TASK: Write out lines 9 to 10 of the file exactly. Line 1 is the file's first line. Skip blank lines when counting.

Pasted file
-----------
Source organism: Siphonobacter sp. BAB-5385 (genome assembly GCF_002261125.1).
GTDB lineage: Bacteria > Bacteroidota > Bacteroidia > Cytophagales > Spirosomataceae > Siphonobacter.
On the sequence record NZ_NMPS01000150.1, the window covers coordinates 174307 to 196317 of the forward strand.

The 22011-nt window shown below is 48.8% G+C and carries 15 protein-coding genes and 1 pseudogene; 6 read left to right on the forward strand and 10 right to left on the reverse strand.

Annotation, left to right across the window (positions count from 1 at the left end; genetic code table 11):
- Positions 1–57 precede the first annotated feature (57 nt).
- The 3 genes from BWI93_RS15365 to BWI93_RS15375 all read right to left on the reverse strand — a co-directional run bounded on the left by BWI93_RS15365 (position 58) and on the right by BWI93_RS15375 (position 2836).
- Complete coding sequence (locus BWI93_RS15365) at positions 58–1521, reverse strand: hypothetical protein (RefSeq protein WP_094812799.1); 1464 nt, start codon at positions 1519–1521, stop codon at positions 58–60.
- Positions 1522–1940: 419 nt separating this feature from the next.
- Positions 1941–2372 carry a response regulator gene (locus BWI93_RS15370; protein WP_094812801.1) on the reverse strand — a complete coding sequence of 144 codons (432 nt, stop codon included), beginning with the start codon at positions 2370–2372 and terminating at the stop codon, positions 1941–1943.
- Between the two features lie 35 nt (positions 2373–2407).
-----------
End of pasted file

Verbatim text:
- Positions 1522–1940: 419 nt separating this feature from the next.
- Positions 1941–2372 carry a response regulator gene (locus BWI93_RS15370; protein WP_094812801.1) on the reverse strand — a complete coding sequence of 144 codons (432 nt, stop codon included), beginning with the start codon at positions 2370–2372 and terminating at the stop codon, positions 1941–1943.